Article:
[The preview for this review can be found here.]
Good lord. It’s already the last week of February, and I’ve definitely gotten behind. I ended up not making it to even half of the things I’d planned on in February due to a lot of other stuff going on, but one of the concerts I did make it to was Brave New Works at The Boston Conservatory’s New Music Festival a couple of weeks ago. The program opened with Sunji Hong’s “Shades of Raindrops” which had nice textures and evocative sounds but lacked structure and as a consequence seemed a bit aimless. The same was true of “Wax Lyrical” by Chris Gendall which opened the second half of the concert, although his musical language sounded much more dated in comparison, with its Bartok pizzes and string glissandi.
Forrest Pierce’s “The Black Sword of Sappho”, scored for harp and soprano, was also piecemeal, although much more convincingly so as the texts were from the fragments of the ancient Greeks poet’s writings from “a handful of broken pottery” according to the program note. The performance directions even indicate (rather preciously) that the order of the short movements should be determined by writing their names on “a vessel” and smashing it on stage. The vocal writing, which Pierce says is for “hypersoprano”, features wide leaps, and BNW’s soprano Jennifer Goltz hit all the notes, although she didn’t always make them feel musical due to punching them too hard in general. However her monochromatic attacks may well have been due to her obvious hoarseness due to illness. She fared better in the melismatic passages, though, bringing a confident warmth and smoothness to her tone and beautifully bringing out every note (leading me to hope we get to hear her take on some of the coloratura standards before too long). Although diatonic, the work features fresh harp writing at every moment, and harpist Amy Ley brought excellent support to the partnership.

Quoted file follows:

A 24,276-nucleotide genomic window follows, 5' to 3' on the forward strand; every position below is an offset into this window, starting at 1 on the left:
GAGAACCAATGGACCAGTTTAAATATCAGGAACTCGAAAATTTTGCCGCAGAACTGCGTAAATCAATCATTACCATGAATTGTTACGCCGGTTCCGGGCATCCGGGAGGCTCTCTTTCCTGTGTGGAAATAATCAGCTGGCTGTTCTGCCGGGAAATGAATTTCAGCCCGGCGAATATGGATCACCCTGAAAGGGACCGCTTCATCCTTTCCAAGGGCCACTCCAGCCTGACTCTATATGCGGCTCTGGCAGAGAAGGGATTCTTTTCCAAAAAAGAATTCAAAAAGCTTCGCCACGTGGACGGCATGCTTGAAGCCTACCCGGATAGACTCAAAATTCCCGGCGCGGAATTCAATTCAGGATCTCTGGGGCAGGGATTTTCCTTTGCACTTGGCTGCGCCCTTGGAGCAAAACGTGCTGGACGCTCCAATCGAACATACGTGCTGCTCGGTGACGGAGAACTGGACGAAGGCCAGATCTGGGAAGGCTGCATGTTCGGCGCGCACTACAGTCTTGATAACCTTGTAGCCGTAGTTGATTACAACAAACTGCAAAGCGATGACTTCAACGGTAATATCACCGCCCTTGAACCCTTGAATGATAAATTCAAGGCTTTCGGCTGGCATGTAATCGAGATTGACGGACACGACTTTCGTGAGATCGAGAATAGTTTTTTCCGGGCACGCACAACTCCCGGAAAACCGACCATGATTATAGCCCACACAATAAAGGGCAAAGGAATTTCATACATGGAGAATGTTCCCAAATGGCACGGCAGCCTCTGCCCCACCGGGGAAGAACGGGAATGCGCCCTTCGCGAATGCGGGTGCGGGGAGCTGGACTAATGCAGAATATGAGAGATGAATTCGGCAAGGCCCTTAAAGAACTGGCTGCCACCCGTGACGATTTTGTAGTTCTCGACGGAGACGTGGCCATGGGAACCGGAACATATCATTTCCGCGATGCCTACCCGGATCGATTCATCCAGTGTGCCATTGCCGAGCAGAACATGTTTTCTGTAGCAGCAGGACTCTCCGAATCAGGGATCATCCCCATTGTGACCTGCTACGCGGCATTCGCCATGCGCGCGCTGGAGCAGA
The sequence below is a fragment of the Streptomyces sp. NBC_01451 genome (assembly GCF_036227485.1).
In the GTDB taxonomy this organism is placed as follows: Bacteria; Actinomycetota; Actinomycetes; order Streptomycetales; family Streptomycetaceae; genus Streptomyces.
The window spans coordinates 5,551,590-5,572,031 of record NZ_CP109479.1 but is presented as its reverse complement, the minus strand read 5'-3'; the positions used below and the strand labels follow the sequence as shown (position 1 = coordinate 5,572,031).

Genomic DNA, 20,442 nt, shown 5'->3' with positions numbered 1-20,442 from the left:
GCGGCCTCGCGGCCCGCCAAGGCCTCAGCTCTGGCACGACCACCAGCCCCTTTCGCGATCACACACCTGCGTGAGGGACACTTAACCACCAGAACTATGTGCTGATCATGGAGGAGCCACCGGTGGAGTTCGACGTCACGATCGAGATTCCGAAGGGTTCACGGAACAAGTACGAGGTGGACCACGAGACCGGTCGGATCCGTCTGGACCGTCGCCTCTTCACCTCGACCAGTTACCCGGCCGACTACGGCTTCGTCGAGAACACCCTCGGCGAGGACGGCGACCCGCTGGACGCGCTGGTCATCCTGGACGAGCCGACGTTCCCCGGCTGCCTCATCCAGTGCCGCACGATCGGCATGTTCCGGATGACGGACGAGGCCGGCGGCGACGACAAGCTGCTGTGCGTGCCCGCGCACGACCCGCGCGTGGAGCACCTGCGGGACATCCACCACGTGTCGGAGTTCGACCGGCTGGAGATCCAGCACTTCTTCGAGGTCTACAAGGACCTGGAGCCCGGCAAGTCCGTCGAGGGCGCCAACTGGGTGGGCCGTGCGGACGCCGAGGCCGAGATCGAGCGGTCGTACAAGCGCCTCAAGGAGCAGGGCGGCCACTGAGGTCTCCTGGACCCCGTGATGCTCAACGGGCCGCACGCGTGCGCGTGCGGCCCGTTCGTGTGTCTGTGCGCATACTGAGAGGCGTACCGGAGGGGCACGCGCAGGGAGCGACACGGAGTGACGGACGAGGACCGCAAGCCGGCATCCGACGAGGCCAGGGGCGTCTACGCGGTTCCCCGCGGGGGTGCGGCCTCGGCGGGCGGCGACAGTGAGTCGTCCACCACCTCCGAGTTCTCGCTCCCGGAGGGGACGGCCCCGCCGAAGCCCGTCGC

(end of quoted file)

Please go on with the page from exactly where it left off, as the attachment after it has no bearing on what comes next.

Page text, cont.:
Mason Bates often uses electronics in his compositions, but his work “String Band”, for piano trio (including prepared piano), was a crowd-pleasing reworking of “twangy” old-timey Americana. The work doesn’t offer anything too deep or surprising and doesn’t quite transcend its source material, but it’s certainly a fun, well-paced romp, and it received a compelling performance by the group.
The final work of the evening was “Objects and Intervals”, a premier for the entire ensemble by Andy Vores. Like the rest of the evening the works’ two movements are also fragmented in many ways, although here the sections feel more purposeful. Vores’ works always have an element of surprise, and this work is idiosyncratically constructed in that after a humorous quodlibet of famous classical melodies from various eras the texture becomes very thin and focuses on the upper strings as they create a gauzy haze of quarter tones around a very tonal center. These are “interrupted” by wordless melismatic sections for the soprano which are surprisingly moving in the way they evoke almost primal cries of emotion. Although the program note indicates the sections are variations (or “compressions”) of the opening source material, the connections are often so buried and tenuous that the work doesn’t feel completely coherent. But as with all new works repeated listenings will certainly illuminate, and kudos to Brave New Works for bringing such a vibrant program to Boston in such polished performances.